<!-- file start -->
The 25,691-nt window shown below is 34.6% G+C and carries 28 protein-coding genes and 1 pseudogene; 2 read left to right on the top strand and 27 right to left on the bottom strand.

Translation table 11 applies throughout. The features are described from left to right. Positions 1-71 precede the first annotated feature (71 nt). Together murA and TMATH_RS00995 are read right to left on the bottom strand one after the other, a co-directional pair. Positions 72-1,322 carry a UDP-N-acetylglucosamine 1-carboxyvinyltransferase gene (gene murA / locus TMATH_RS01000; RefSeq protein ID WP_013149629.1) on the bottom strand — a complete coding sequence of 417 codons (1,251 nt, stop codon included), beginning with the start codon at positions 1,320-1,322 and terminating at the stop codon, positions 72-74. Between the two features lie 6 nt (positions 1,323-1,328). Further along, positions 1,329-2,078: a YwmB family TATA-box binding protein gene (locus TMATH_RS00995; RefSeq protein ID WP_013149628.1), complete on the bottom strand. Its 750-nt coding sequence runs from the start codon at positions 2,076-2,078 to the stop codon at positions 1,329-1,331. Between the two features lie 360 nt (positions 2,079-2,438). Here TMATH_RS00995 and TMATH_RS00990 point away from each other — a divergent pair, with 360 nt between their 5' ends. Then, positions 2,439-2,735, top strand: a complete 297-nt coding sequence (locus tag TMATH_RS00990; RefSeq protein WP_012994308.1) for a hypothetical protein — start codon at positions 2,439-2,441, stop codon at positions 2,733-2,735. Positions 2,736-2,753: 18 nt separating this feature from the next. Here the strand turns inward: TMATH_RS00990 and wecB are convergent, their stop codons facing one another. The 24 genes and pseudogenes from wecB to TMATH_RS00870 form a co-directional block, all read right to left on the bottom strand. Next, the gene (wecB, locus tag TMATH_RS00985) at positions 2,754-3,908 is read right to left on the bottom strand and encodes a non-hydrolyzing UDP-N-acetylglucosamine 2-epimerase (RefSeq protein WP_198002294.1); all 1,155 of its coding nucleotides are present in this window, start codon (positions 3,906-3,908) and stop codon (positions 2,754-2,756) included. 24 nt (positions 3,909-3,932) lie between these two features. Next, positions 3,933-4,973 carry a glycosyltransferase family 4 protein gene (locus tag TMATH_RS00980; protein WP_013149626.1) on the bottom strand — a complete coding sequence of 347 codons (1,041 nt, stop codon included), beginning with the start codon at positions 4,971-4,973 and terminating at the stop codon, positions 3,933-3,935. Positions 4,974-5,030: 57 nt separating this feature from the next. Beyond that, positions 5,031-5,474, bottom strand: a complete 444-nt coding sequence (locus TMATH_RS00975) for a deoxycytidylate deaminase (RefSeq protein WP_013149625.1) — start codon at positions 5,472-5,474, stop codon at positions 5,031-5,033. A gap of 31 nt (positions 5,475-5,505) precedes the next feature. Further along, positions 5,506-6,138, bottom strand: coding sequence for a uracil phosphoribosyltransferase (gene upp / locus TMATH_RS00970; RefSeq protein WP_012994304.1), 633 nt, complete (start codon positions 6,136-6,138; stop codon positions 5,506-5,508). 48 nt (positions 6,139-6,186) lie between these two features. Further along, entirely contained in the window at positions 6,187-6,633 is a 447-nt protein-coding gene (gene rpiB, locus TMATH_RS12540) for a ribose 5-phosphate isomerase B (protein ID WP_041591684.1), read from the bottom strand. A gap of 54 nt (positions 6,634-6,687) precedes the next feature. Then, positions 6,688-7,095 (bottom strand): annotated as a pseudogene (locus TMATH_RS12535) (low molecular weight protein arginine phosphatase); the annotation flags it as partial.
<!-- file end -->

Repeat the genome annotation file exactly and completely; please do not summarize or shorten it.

The 25,691-nt window shown below is 34.6% G+C and carries 28 protein-coding genes and 1 pseudogene; 2 read left to right on the top strand and 27 right to left on the bottom strand.

Translation table 11 applies throughout. The features are described from left to right. Positions 1-71 precede the first annotated feature (71 nt). Together murA and TMATH_RS00995 are read right to left on the bottom strand one after the other, a co-directional pair. Positions 72-1,322 carry a UDP-N-acetylglucosamine 1-carboxyvinyltransferase gene (gene murA / locus TMATH_RS01000; RefSeq protein ID WP_013149629.1) on the bottom strand — a complete coding sequence of 417 codons (1,251 nt, stop codon included), beginning with the start codon at positions 1,320-1,322 and terminating at the stop codon, positions 72-74. Between the two features lie 6 nt (positions 1,323-1,328). Further along, positions 1,329-2,078: a YwmB family TATA-box binding protein gene (locus TMATH_RS00995; RefSeq protein ID WP_013149628.1), complete on the bottom strand. Its 750-nt coding sequence runs from the start codon at positions 2,076-2,078 to the stop codon at positions 1,329-1,331. Between the two features lie 360 nt (positions 2,079-2,438). Here TMATH_RS00995 and TMATH_RS00990 point away from each other — a divergent pair, with 360 nt between their 5' ends. Then, positions 2,439-2,735, top strand: a complete 297-nt coding sequence (locus tag TMATH_RS00990; RefSeq protein WP_012994308.1) for a hypothetical protein — start codon at positions 2,439-2,441, stop codon at positions 2,733-2,735. Positions 2,736-2,753: 18 nt separating this feature from the next. Here the strand turns inward: TMATH_RS00990 and wecB are convergent, their stop codons facing one another. The 24 genes and pseudogenes from wecB to TMATH_RS00870 form a co-directional block, all read right to left on the bottom strand. Next, the gene (wecB, locus tag TMATH_RS00985) at positions 2,754-3,908 is read right to left on the bottom strand and encodes a non-hydrolyzing UDP-N-acetylglucosamine 2-epimerase (RefSeq protein WP_198002294.1); all 1,155 of its coding nucleotides are present in this window, start codon (positions 3,906-3,908) and stop codon (positions 2,754-2,756) included. 24 nt (positions 3,909-3,932) lie between these two features. Next, positions 3,933-4,973 carry a glycosyltransferase family 4 protein gene (locus tag TMATH_RS00980; protein WP_013149626.1) on the bottom strand — a complete coding sequence of 347 codons (1,041 nt, stop codon included), beginning with the start codon at positions 4,971-4,973 and terminating at the stop codon, positions 3,933-3,935. Positions 4,974-5,030: 57 nt separating this feature from the next. Beyond that, positions 5,031-5,474, bottom strand: a complete 444-nt coding sequence (locus TMATH_RS00975) for a deoxycytidylate deaminase (RefSeq protein WP_013149625.1) — start codon at positions 5,472-5,474, stop codon at positions 5,031-5,033. A gap of 31 nt (positions 5,475-5,505) precedes the next feature. Further along, positions 5,506-6,138, bottom strand: coding sequence for a uracil phosphoribosyltransferase (gene upp / locus TMATH_RS00970; RefSeq protein WP_012994304.1), 633 nt, complete (start codon positions 6,136-6,138; stop codon positions 5,506-5,508). 48 nt (positions 6,139-6,186) lie between these two features. Further along, entirely contained in the window at positions 6,187-6,633 is a 447-nt protein-coding gene (gene rpiB, locus TMATH_RS12540) for a ribose 5-phosphate isomerase B (protein ID WP_041591684.1), read from the bottom strand. A gap of 54 nt (positions 6,634-6,687) precedes the next feature. Then, positions 6,688-7,095 (bottom strand): annotated as a pseudogene (locus TMATH_RS12535) (low molecular weight protein arginine phosphatase); the annotation flags it as partial.